We are delighted to host Sally Cousins as our newest guest blogger, as she shares her wealth of knowledge with us in the form of weekly training tips. We hope these nuggets of information can be integrated directly into your program at home and can influence the way you ride and train your horses. Be sure to check out both the Sally Cousins Eventing website and keep up with her on Facebook.
At the lower levels, the working canter that is used in the dressage test is typically not the only type of canter that we need to use in our jumping phases. It is not until a horse is competing at the Intermediate or Advanced level that the canters in the dressage have the balance, energy and different lengths of stride that we need to be able to use in our jumping phases.
With all of my lower-level horses, I try to make sure I have several different canters that I can quickly access. The canter I need to a ramp faced jump on flat ground can be a bit lower in balance, longer in stride, and I can travel at more speed. A downhill vertical will call for a more uphill balance, shorter length of stride and less speed. On a spooky horse, I will make sure even if I am galloping at more speed that I ride it in a more uphill balance so it stays in front of my leg.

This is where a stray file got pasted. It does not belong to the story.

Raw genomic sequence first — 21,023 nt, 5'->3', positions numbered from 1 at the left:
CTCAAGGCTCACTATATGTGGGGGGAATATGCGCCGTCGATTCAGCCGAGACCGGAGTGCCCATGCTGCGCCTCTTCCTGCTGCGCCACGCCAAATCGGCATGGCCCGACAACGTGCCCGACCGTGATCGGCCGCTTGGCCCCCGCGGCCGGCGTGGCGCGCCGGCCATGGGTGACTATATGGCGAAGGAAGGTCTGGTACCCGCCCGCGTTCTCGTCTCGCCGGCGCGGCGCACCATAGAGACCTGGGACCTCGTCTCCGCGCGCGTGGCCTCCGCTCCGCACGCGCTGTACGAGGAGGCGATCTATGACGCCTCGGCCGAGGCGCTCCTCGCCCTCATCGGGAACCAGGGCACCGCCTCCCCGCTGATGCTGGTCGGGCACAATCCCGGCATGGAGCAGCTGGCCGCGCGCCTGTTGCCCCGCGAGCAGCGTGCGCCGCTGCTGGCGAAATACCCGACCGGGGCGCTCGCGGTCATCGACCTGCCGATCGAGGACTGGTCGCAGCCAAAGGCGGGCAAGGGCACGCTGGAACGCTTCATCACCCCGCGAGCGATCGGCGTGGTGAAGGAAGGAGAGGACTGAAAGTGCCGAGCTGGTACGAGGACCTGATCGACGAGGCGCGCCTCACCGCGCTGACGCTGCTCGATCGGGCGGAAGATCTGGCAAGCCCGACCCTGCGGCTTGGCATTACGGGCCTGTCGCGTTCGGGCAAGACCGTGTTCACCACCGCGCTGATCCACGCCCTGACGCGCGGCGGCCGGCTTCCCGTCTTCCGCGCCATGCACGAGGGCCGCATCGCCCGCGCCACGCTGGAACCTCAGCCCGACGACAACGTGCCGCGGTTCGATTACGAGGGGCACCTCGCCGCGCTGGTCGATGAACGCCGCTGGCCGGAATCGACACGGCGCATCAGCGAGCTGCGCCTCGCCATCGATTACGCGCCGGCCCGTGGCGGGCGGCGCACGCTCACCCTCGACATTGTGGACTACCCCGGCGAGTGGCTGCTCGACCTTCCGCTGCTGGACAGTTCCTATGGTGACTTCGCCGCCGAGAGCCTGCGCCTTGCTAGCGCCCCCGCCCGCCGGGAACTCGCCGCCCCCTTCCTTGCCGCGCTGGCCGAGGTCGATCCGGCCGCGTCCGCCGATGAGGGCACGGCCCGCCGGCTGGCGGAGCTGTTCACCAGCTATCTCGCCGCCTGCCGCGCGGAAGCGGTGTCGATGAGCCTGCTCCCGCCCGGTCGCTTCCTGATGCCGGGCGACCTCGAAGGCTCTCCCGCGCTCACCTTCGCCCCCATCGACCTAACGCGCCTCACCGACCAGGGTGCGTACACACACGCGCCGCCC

We need to be able to pick the balance and activity of the canter at all speeds. If a horse doesn’t balance well at speed, then we need to slow the horse down until we can get to a speed where we can get the balance that the jump calls for. Usually the fastest cross-country horses are not the fastest horses in general, but the ones that are the easiest to set up for the jumps.
Even in the show jumping, we need several different canters. We need a different canter to a 36-foot two-stride than we would to a 33-foot two-stride line. I don’t think our goal should be to have smooth jump rounds but to be able to get the canter required for the questions asked by the course designer. Their job is to set a course that tests our horse training.